I’m also staying with my central proposition that the ganging up of the following forces is going to stamp out hopes (or illusions) of recovery in economies that are deeply flawed in how they operate. Because of those flaws, they lack the resilience to thrive in such times of upheaval.


U.S. Stock Market Crash Predictions


Let’s start my economic predictions for 2015 where we ended. One thing that saved the U.S. stock market when quantitative easing reportedly ended this past fall was that Europe’s economy tanked. Euro investors ran for cover in U.S. stocks and bonds, giving a crutch to the U.S. market right when it needed it. That money is likely to stay in the U.S. for awhile and provide some help to the U.S. market over others. That, of course, is secondary to the affect of the Fed’s continued expansion of its balance sheet, which has been the primary crutch throughout these years of the great recession (which I consider ongoing, but masked by and utterly dependent on the Fed’s crutch).

The U.S. stock market is further aided by the fact that the dollar has been increasing in value relative to other currencies, and U.S. stocks are valued in dollars. So, even if U.S. corporate stocks don’t rise, their value overseas, relative to someone’s home currency outside of the U.S., is likely to increase. U.S. stocks can even lose a little in value and still be worth more euros or rubles or rupees in a year than what overseas investors cashed in when they paid for the stocks. So, if your money is made in euros, it looks good to bank them, so to speak, by purchasing dollar-denominated stocks.

This is a a lucky situation for the U.S. that is helping to keep its stock market rising at present, even while other stock markets in the world are struggling. This monetary relativity is another factor that I didn’t consider when saying the U.S. market would fall when the big money from Q.E. ran out in the fall. The failing economies all over the rest of the world dumped more money of refuge into the U.S. market at exactly the same time the Fed implied it was going to stop creating money, and foreign central banks promised to increase their quantitative easing at the same time the Fed ended its. So, free money abounds and continues to inflate the stock market.

That float from outside of the U.S. is something that may keep the U.S. stock market propped up for some time, stalling off what I predicted; but ultimately these U.S. companies are facing a world that is increasingly unable to buy their products. As the hot air goes out of the global economy, everything is going to fold inward, and that will eventually include the U.S., even if it winds up settling on top of the disaster, rather than being the weight that pulls the rest down as happened last time. Already, the Fed’s money printing and the inflow of European money is struggling to keep a top in the market, much less push it to new heights.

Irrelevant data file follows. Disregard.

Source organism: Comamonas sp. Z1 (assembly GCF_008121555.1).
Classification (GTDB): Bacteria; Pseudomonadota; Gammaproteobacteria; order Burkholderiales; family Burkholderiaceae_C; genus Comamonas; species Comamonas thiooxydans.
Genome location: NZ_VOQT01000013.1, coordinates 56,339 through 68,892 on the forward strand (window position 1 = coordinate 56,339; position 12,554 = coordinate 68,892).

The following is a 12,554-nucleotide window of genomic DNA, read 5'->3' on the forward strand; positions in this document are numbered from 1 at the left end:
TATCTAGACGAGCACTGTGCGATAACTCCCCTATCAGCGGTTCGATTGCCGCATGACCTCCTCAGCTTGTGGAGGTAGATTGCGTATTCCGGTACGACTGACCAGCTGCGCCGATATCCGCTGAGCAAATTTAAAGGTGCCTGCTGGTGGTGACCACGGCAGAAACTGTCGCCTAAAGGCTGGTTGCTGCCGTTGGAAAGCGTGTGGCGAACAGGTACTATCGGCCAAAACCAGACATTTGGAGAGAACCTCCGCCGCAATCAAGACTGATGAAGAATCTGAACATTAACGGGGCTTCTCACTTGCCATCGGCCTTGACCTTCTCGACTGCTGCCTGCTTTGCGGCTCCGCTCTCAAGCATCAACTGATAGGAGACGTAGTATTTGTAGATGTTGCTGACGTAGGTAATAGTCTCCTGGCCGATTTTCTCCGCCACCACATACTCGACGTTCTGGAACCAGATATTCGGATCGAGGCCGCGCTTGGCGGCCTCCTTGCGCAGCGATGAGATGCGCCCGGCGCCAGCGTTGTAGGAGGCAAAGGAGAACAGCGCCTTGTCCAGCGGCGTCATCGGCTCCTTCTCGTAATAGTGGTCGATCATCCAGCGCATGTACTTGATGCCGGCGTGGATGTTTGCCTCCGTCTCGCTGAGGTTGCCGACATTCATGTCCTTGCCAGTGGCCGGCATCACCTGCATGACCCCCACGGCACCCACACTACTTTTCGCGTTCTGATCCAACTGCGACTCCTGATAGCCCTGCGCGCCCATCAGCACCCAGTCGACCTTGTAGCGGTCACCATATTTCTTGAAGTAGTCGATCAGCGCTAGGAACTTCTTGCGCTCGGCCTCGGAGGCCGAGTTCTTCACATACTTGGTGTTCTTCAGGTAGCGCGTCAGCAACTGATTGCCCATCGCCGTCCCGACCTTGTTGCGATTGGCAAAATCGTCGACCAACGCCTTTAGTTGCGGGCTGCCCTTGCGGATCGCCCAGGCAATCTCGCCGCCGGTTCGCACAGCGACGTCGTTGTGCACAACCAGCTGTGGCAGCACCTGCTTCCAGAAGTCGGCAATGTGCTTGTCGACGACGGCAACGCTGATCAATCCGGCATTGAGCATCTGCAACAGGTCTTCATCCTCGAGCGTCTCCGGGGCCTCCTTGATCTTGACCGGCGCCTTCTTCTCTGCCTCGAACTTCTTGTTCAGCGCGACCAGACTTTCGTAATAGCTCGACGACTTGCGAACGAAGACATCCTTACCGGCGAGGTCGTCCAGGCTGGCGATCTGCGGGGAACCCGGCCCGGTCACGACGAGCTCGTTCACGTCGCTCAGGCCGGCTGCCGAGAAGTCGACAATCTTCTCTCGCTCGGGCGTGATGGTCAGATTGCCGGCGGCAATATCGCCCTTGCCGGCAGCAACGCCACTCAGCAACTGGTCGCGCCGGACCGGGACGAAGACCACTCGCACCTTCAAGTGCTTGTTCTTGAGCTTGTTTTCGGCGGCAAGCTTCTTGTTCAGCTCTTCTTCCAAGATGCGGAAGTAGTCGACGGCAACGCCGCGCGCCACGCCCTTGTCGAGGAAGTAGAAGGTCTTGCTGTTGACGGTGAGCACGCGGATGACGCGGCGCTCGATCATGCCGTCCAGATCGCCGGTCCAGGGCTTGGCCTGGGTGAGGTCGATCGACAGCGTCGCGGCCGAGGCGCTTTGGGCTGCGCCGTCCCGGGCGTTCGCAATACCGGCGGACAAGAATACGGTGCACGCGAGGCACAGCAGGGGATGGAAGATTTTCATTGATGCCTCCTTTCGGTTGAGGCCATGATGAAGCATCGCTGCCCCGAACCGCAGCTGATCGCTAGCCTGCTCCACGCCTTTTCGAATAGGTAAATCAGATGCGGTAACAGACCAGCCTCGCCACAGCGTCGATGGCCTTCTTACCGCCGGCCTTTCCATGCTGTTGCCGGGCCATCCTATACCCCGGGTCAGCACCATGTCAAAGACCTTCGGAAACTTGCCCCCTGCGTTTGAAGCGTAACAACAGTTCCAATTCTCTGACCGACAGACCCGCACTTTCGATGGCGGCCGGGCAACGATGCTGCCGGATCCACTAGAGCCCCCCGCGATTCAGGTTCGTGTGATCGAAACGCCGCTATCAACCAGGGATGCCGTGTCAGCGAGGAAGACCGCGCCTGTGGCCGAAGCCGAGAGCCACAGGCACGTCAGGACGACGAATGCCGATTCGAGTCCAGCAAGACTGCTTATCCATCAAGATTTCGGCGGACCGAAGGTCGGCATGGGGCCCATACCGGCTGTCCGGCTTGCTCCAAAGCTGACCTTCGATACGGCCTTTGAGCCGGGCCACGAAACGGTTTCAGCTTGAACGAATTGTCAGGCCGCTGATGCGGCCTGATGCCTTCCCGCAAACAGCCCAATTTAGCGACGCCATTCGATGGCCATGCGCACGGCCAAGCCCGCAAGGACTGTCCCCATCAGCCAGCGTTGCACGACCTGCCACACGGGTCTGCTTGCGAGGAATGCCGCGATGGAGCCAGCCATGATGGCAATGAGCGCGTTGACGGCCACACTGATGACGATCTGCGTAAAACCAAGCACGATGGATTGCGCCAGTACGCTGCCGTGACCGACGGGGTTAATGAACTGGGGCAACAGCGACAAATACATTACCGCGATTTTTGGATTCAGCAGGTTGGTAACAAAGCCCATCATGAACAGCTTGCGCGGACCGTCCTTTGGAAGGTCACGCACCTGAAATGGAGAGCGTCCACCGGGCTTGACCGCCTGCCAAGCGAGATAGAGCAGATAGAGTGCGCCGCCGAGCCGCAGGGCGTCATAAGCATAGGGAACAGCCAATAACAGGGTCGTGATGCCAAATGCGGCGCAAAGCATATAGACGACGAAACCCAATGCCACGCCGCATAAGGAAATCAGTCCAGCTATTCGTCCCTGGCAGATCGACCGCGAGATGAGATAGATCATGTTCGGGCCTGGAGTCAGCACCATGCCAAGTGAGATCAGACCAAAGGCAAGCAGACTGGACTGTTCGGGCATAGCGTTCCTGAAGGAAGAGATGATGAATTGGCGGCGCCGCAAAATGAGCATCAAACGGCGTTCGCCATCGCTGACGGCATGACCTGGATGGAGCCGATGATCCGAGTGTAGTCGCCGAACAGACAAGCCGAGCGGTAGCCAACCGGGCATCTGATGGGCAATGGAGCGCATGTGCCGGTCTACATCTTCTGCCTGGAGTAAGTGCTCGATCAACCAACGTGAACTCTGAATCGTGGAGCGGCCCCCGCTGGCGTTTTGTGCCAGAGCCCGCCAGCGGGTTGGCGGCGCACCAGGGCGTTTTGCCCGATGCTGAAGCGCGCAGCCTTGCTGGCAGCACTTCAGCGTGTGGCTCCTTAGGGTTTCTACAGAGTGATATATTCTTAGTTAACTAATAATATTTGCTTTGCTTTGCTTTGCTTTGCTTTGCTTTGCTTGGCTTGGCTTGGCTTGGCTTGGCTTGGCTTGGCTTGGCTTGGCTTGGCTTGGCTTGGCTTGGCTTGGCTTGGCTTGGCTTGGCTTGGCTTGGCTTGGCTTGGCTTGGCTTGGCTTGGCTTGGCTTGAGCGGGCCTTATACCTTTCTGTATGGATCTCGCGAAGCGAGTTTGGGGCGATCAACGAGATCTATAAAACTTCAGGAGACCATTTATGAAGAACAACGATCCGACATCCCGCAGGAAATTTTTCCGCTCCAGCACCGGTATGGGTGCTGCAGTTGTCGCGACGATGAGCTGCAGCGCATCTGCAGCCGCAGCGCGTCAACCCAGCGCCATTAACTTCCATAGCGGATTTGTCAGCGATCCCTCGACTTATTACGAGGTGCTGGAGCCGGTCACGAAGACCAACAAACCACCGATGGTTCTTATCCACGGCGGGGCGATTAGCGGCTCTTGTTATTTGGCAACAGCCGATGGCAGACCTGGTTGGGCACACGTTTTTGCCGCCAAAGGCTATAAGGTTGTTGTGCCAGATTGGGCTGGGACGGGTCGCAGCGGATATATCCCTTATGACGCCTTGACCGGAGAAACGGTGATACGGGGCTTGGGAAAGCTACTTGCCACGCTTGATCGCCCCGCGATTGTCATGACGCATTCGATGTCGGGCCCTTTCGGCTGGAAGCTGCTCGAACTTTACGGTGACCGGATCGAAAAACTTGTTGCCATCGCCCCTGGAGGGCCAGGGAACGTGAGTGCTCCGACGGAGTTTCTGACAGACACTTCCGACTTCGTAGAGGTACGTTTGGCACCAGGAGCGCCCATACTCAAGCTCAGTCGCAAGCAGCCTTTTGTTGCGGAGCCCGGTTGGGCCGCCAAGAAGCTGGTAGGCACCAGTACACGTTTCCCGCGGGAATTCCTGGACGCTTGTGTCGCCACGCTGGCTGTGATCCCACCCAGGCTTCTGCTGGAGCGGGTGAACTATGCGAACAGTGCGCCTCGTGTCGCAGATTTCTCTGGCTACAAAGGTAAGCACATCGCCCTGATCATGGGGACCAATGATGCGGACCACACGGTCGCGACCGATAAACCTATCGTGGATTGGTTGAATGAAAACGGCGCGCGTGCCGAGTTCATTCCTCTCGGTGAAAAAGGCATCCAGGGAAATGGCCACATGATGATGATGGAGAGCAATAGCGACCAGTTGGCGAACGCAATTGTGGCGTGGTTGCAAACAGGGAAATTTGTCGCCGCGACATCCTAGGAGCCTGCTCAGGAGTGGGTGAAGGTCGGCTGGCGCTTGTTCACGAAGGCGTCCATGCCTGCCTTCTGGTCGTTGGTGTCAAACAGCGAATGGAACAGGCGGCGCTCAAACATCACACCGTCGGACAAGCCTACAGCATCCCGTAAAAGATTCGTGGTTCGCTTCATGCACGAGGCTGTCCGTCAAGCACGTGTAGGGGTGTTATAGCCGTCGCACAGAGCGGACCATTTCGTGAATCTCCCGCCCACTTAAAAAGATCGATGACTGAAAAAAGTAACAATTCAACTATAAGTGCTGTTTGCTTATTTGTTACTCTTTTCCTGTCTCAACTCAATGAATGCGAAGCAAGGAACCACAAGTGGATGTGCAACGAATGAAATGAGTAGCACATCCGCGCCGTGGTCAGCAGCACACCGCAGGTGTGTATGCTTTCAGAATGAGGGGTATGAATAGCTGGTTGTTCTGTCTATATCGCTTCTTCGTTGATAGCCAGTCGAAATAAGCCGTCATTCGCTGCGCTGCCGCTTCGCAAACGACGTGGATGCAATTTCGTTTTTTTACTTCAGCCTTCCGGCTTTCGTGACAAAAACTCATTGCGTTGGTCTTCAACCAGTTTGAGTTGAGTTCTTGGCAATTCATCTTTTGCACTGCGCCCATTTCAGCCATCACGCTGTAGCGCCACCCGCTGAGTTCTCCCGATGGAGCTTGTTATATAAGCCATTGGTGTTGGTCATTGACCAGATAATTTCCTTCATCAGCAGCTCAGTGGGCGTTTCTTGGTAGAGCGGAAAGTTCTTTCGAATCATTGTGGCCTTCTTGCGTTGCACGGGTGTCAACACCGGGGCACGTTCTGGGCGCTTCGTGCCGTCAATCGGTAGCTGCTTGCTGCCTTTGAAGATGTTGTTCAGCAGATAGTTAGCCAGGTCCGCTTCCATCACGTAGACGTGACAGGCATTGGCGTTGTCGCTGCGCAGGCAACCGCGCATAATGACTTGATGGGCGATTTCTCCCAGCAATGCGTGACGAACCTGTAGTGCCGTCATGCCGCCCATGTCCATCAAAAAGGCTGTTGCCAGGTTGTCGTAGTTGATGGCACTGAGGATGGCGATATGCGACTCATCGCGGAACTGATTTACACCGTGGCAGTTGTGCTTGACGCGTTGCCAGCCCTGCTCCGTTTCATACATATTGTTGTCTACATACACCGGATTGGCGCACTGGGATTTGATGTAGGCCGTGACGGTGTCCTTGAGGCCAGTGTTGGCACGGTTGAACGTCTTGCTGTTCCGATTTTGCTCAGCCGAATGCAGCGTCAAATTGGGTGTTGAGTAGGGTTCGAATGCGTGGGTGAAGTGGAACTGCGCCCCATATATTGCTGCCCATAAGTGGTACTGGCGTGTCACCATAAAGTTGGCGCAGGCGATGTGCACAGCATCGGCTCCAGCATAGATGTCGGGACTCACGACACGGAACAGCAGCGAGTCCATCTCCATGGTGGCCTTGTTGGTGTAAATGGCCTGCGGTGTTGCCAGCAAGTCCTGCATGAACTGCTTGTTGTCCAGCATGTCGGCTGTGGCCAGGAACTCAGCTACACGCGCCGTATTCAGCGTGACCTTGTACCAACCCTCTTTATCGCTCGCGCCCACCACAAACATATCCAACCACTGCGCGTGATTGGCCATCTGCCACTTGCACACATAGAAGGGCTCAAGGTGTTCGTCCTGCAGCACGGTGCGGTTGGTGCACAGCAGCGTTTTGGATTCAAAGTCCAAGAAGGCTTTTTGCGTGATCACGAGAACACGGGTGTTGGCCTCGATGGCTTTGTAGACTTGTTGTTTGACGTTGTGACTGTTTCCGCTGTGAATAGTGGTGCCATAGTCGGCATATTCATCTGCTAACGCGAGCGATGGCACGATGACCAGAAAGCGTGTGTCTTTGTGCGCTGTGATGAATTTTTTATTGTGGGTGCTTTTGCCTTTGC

While the U.S. stock market may bob along on such outside help, it will certainly be more volatile than it has been in years, which we can already plainly seen by looking at a graph of the Dow or the S&P 500 for the last half of 2014. Because of these outside props, it may be that this market maps out more as a long volatile bear run than as a crash over the cliff — not a straight-down waterfall, but the kind that runs forty-five degrees through narrow gorges and over class-five rapids. The Fed, after all, isn’t going to give up on its unacknowledged goal of propping up the stock market, nor is the flight of money from other nations going to find any truly good sanctuary in the storm. The U.S. simply looks like the best horse on a truck headed to the glue factory.


Predicting More EuroCrisis … Again


I won’t try to predict Greek elections, but I do think there is a high likelihood Greece will exit the euro, and 2015 is looking like a good bet for that exit; whereas I did not think that would happen at all in 2013 and 2014. The Greek austerity program has a long, long way to go before Greece is out of debt and out of trouble, and it is clear the populace is becoming increasingly restless about shouldering that burden. While Greece may deserve to pay that price because its own internal corruption, lies to the Euro Zone when it entered and socialist/welfare work ethic all helped bring this upon the country, I doubt the Greek populace will prove willing to pay that price. Leaving the euro and writing off all debts owed is a temptation that grows stronger every year that austerity is endured.

While I wouldn’t bet another blog on it (because I don’t have another one to bet), I think Greece will leave the Euro, and I suspect pressure will build high enough in 2015 to make this the year. Even so, the Greek exit won’t be as devastating for Europe as it once would have been. It is not what Greece adds to Europe for economic strength that matters in this equation, but how many financial institutions might fail if they have to write off the huge amounts of money Greece owes them. Enough time has gone by since the crisis first erupted that these institutions now have had a lot of opportunity to reposition themselves, so many will be able to weather that default, but not all. This will add to Europe’s troubles, and Europe cannot easily absorb any more trouble.